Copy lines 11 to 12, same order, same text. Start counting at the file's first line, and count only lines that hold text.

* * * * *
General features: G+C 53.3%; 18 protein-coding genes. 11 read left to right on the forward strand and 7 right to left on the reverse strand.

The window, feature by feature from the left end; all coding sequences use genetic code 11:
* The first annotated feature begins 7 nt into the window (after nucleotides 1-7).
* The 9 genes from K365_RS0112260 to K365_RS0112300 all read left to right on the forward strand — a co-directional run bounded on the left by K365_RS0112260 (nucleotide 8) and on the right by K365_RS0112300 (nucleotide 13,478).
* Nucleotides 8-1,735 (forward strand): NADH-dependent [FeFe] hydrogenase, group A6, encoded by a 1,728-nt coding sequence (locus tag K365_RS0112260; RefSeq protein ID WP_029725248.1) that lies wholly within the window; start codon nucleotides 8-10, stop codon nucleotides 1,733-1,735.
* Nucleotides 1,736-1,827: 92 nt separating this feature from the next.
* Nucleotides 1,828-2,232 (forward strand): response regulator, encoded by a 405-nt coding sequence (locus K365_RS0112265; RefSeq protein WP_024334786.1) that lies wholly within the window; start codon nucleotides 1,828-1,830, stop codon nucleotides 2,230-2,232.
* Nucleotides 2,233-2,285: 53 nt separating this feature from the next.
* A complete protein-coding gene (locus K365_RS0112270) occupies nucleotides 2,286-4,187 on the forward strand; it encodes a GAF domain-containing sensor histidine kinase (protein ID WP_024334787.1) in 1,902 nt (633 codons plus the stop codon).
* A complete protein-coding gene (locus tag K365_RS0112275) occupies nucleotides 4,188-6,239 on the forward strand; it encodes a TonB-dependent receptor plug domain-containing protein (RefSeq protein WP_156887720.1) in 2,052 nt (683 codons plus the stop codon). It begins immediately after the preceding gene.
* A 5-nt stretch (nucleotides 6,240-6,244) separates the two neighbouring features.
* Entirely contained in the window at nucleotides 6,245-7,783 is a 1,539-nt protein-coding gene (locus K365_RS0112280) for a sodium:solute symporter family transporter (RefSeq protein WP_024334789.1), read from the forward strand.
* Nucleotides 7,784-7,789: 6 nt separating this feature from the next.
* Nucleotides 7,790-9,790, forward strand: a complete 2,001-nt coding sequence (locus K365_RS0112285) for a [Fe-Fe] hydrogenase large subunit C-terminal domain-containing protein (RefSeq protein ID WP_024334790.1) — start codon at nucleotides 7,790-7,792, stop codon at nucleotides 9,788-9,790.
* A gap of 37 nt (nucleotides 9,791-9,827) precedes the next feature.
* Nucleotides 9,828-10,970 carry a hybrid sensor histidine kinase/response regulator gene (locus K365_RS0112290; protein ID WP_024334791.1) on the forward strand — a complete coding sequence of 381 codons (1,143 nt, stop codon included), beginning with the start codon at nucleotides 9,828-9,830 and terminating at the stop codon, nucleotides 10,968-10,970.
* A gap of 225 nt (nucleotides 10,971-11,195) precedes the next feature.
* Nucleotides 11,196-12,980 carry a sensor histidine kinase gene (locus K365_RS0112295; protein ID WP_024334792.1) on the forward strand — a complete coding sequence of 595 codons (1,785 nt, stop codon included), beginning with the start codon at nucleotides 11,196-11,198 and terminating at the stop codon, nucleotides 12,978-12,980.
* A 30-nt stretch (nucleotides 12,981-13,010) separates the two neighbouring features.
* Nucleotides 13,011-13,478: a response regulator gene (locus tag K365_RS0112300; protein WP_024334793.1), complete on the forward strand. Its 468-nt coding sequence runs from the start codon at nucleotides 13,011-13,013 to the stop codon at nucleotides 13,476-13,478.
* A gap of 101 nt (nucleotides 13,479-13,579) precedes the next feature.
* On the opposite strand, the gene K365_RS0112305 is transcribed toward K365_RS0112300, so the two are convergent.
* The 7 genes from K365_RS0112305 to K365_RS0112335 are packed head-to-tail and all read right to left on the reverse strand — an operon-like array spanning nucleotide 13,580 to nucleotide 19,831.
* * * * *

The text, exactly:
* A 5-nt stretch (nucleotides 6,240-6,244) separates the two neighbouring features.
* Entirely contained in the window at nucleotides 6,245-7,783 is a 1,539-nt protein-coding gene (locus K365_RS0112280) for a sodium:solute symporter family transporter (RefSeq protein WP_024334789.1), read from the forward strand.